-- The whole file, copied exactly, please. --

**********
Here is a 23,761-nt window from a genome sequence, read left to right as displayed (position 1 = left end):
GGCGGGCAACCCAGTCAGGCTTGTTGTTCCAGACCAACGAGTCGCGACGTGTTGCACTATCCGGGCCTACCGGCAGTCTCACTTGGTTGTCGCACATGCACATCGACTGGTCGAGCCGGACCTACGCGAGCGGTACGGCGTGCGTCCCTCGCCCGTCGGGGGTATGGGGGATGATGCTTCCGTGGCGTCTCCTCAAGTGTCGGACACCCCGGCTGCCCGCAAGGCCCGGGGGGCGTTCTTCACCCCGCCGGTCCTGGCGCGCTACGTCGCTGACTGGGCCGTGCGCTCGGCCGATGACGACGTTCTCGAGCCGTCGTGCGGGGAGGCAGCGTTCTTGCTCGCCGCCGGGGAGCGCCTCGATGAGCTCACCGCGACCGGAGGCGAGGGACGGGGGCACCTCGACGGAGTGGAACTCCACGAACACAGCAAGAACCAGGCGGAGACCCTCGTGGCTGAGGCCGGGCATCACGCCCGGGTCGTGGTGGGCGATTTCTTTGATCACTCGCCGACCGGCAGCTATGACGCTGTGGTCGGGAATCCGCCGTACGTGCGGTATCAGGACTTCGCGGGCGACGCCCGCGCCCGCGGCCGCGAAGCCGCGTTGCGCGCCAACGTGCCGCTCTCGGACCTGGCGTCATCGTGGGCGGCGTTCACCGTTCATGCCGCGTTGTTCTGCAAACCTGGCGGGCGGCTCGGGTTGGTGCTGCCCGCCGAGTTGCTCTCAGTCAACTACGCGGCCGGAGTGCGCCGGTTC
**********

Here is a 23,761-nt window from a genome sequence, read left to right as displayed (position 1 = left end):
GGCGGGCAACCCAGTCAGGCTTGTTGTTCCAGACCAACGAGTCGCGACGTGTTGCACTATCCGGGCCTACCGGCAGTCTCACTTGGTTGTCGCACATGCACATCGACTGGTCGAGCCGGACCTACGCGAGCGGTACGGCGTGCGTCCCTCGCCCGTCGGGGGTATGGGGGATGATGCTTCCGTGGCGTCTCCTCAAGTGTCGGACACCCCGGCTGCCCGCAAGGCCCGGGGGGCGTTCTTCACCCCGCCGGTCCTGGCGCGCTACGTCGCTGACTGGGCCGTGCGCTCGGCCGATGACGACGTTCTCGAGCCGTCGTGCGGGGAGGCAGCGTTCTTGCTCGCCGCCGGGGAGCGCCTCGATGAGCTCACCGCGACCGGAGGCGAGGGACGGGGGCACCTCGACGGAGTGGAACTCCACGAACACAGCAAGAACCAGGCGGAGACCCTCGTGGCTGAGGCCGGGCATCACGCCCGGGTCGTGGTGGGCGATTTCTTTGATCACTCGCCGACCGGCAGCTATGACGCTGTGGTCGGGAATCCGCCGTACGTGCGGTATCAGGACTTCGCGGGCGACGCCCGCGCCCGCGGCCGCGAAGCCGCGTTGCGCGCCAACGTGCCGCTCTCGGACCTGGCGTCATCGTGGGCGGCGTTCACCGTTCATGCCGCGTTGTTCTGCAAACCTGGCGGGCGGCTCGGGTTGGTGCTGCCCGCCGAGTTGCTCTCAGTCAACTACGCGGCCGGAGTGCGCCGGTTC